Merton’s epiphany in 1958 changed him. The next decade saw his most purposeful and powerful writing. He wrote about the important issues of his day: war and nuclear weapons, racism and civil rights. Me, on the other hand—I realize now that I wasn’t changed by that extraordinary experience on an ordinary day in Quaker City. Not much. Not yet. But after the events of the past few weeks, I want to be.

So, this is the beginning of a journey for me. In the short term, this season is going to be one of listening and praying. Listening to my brothers and sisters, near and far, trying my best to understand—their experiences and struggles and pain. And praying to my Father God, through Jesus, by the power of the Holy Spirit. I know that, with his help, I’ll be able to understand how I’ve blown it—how I’ve not treated the people I’ve encountered in my life as though they were shining like the sun.

A new commandment I give to you, that you love one another: just as I have loved you, you also are to love one another. By this all people will know that you are my disciples, if you have love for one another (John 13:34-35).

This season will also be one of confession and repentance. As I gain a deeper understanding of how I’ve hurt people, taken advantage and benefited from systems of injustice and exploitation, I’m committing myself to confession—to God, of course, but to the people I’ve wronged too. I’m also committing to repentance. I want to turn. I want to do better. I want to hurt people less, support and edify them more.

Making Everything Right. Everything.

Jesus is doing something epic in our world. Something eternal. It’s nothing less than the restoration of all things. His great project is already underway. He began it, and we’re called to do our parts in pushing it forward. We’re part of what’s being remade. We are the work. “Therefore, if any man is in Christ, he is a new creature” (2 Cor. 5:17a). But now, having been remade, we’re also called to do our parts in the work that remains. We’re now also “God’s fellow workers” (1 Cor. 3:9a, ESV).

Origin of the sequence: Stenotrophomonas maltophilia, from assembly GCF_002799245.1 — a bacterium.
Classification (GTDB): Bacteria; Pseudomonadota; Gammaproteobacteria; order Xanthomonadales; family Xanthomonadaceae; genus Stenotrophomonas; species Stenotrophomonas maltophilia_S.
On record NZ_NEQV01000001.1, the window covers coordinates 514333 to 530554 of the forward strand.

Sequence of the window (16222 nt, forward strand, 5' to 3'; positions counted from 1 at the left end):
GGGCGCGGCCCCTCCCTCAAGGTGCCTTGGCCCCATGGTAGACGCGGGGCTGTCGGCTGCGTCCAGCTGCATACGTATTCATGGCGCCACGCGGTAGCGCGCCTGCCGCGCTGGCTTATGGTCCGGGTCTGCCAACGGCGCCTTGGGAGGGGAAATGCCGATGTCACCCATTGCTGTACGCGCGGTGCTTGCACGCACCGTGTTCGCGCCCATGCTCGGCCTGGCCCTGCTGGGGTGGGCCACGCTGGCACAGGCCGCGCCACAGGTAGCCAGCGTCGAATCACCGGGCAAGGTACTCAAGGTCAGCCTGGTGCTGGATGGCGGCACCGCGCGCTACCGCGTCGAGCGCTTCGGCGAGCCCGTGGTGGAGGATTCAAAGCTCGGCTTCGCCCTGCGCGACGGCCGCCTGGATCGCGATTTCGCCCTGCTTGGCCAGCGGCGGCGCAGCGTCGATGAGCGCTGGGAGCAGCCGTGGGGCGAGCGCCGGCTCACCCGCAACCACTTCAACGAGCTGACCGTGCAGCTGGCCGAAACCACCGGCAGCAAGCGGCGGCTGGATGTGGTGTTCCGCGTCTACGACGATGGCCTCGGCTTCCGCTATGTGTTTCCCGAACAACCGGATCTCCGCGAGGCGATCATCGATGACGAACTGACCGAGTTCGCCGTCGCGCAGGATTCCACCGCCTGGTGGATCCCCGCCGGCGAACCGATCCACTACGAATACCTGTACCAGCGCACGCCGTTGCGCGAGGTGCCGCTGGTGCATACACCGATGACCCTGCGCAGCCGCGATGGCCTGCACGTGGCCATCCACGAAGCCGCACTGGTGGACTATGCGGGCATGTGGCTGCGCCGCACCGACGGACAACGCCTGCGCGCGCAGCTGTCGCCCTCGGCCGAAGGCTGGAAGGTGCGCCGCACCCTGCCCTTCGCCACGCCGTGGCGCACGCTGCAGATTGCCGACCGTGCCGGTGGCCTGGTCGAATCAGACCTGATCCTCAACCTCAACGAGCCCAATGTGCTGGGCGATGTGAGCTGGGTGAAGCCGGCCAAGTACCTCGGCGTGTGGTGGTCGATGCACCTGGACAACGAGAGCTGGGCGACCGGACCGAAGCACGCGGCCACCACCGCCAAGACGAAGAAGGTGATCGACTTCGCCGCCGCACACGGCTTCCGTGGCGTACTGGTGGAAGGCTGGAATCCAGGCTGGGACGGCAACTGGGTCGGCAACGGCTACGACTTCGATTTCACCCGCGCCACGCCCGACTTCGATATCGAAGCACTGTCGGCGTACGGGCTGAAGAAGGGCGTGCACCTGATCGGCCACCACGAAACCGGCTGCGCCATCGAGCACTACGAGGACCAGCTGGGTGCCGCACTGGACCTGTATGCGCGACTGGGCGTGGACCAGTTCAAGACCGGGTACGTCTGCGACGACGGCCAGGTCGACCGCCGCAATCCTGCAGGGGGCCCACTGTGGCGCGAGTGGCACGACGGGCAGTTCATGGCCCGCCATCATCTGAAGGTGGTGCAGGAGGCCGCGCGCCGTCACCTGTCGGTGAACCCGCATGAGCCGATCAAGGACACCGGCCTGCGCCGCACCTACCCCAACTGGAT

This work Jesus is engaged in is the work of setting everything right—everything that’s gone wrong. Every hurt. Every injustice. Every mistake. Every sin. Every broken heart. Every broken life. Redeemed. Completely. Forever.

Now that’s work worth doing. That’s work worth dying for.

But What Should I Do?

Near his death, St. Francis of Assisi prayed for his fellow friars: “I have done what is mine to do. May Christ teach you what is yours.” That’s my prayer—that Jesus teaches me during this season ever more about my part in this massive and majestic redemption project. I am eager to learn more about how He wants to notice, to care, to love and to act. To heal certain hearts, to meet certain need, and to address certain issues—those that are mine, in my part of the world, in the way He made to me accomplish them.

There are no ordinary people. You have never talked to a mere mortal . . . But it is immortals whom we joke with, work with, marry, snub and exploit—immortal horrors or everlasting splendors (C.S. Lewis, The Weight of Glory).

Every person we meet is a beloved creation of our same eternal Father God. Each of us shining like the sun because of the brilliance of whose image we all bear. I know that that’s true because, for just a few minutes 22 years ago in the City of Brotherly Love, I got to see it. And now, in 2020, it’s high time I begin living like I know it’s true. {eoa}

Justin Camp is a writer. He recently released Odyssey: Encounter the God of Heaven and Escape the Surly Bonds of This World. He also created the WiRE devotional for men and is a co-founder of Gather Ministries, a nonprofit he runs with his wife, Jennifer. Before that, he was a lawyer on Wall Street and a venture capitalist in Silicon Valley. Justin and Jennifer live on the San Francisco Peninsula.